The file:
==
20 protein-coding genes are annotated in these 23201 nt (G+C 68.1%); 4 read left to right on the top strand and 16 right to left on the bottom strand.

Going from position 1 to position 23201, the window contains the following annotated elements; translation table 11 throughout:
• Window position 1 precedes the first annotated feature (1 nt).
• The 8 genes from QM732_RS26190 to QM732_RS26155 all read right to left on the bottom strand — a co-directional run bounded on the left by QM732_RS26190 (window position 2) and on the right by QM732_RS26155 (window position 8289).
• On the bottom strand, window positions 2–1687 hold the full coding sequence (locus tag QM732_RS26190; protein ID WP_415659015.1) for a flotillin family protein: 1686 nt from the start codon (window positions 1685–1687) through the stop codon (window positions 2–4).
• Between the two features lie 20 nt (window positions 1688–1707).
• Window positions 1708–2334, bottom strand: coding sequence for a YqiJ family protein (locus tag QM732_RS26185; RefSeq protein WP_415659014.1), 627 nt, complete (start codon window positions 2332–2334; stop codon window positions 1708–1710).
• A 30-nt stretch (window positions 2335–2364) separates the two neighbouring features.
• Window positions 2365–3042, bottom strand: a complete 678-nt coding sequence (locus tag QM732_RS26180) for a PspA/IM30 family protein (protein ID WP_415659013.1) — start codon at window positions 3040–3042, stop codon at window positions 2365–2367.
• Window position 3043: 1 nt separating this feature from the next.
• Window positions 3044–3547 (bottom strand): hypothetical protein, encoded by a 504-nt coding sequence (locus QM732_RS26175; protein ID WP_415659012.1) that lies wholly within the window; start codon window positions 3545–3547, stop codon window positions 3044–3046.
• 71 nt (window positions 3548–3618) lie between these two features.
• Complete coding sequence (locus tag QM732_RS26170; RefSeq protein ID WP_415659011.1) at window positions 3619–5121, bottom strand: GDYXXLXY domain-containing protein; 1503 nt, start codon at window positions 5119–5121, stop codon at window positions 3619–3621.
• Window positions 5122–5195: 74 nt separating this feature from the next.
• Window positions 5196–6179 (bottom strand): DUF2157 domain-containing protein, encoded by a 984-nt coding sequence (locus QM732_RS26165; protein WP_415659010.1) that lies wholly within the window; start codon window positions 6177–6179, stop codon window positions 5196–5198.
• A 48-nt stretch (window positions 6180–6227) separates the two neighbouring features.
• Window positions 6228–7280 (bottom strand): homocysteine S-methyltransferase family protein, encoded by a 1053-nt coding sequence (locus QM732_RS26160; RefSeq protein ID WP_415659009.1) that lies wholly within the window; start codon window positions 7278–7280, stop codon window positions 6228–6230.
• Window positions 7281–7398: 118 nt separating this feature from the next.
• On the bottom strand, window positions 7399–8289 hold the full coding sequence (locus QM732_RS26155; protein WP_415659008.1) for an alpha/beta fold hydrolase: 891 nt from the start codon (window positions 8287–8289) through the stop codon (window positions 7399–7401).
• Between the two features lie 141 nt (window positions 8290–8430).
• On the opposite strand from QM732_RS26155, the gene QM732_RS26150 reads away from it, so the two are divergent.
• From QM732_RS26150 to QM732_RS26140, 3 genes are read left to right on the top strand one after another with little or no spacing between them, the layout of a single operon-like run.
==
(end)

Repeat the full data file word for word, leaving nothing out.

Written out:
20 protein-coding genes are annotated in these 23201 nt (G+C 68.1%); 4 read left to right on the top strand and 16 right to left on the bottom strand.

Going from position 1 to position 23201, the window contains the following annotated elements; translation table 11 throughout:
• Window position 1 precedes the first annotated feature (1 nt).
• The 8 genes from QM732_RS26190 to QM732_RS26155 all read right to left on the bottom strand — a co-directional run bounded on the left by QM732_RS26190 (window position 2) and on the right by QM732_RS26155 (window position 8289).
• On the bottom strand, window positions 2–1687 hold the full coding sequence (locus tag QM732_RS26190; protein ID WP_415659015.1) for a flotillin family protein: 1686 nt from the start codon (window positions 1685–1687) through the stop codon (window positions 2–4).
• Between the two features lie 20 nt (window positions 1688–1707).
• Window positions 1708–2334, bottom strand: coding sequence for a YqiJ family protein (locus tag QM732_RS26185; RefSeq protein WP_415659014.1), 627 nt, complete (start codon window positions 2332–2334; stop codon window positions 1708–1710).
• A 30-nt stretch (window positions 2335–2364) separates the two neighbouring features.
• Window positions 2365–3042, bottom strand: a complete 678-nt coding sequence (locus tag QM732_RS26180) for a PspA/IM30 family protein (protein ID WP_415659013.1) — start codon at window positions 3040–3042, stop codon at window positions 2365–2367.
• Window position 3043: 1 nt separating this feature from the next.
• Window positions 3044–3547 (bottom strand): hypothetical protein, encoded by a 504-nt coding sequence (locus QM732_RS26175; protein ID WP_415659012.1) that lies wholly within the window; start codon window positions 3545–3547, stop codon window positions 3044–3046.
• 71 nt (window positions 3548–3618) lie between these two features.
• Complete coding sequence (locus tag QM732_RS26170; RefSeq protein ID WP_415659011.1) at window positions 3619–5121, bottom strand: GDYXXLXY domain-containing protein; 1503 nt, start codon at window positions 5119–5121, stop codon at window positions 3619–3621.
• Window positions 5122–5195: 74 nt separating this feature from the next.
• Window positions 5196–6179 (bottom strand): DUF2157 domain-containing protein, encoded by a 984-nt coding sequence (locus QM732_RS26165; protein WP_415659010.1) that lies wholly within the window; start codon window positions 6177–6179, stop codon window positions 5196–5198.
• A 48-nt stretch (window positions 6180–6227) separates the two neighbouring features.
• Window positions 6228–7280 (bottom strand): homocysteine S-methyltransferase family protein, encoded by a 1053-nt coding sequence (locus QM732_RS26160; RefSeq protein ID WP_415659009.1) that lies wholly within the window; start codon window positions 7278–7280, stop codon window positions 6228–6230.
• Window positions 7281–7398: 118 nt separating this feature from the next.
• On the bottom strand, window positions 7399–8289 hold the full coding sequence (locus QM732_RS26155; protein WP_415659008.1) for an alpha/beta fold hydrolase: 891 nt from the start codon (window positions 8287–8289) through the stop codon (window positions 7399–7401).
• Between the two features lie 141 nt (window positions 8290–8430).
• On the opposite strand from QM732_RS26155, the gene QM732_RS26150 reads away from it, so the two are divergent.
• From QM732_RS26150 to QM732_RS26140, 3 genes are read left to right on the top strand one after another with little or no spacing between them, the layout of a single operon-like run.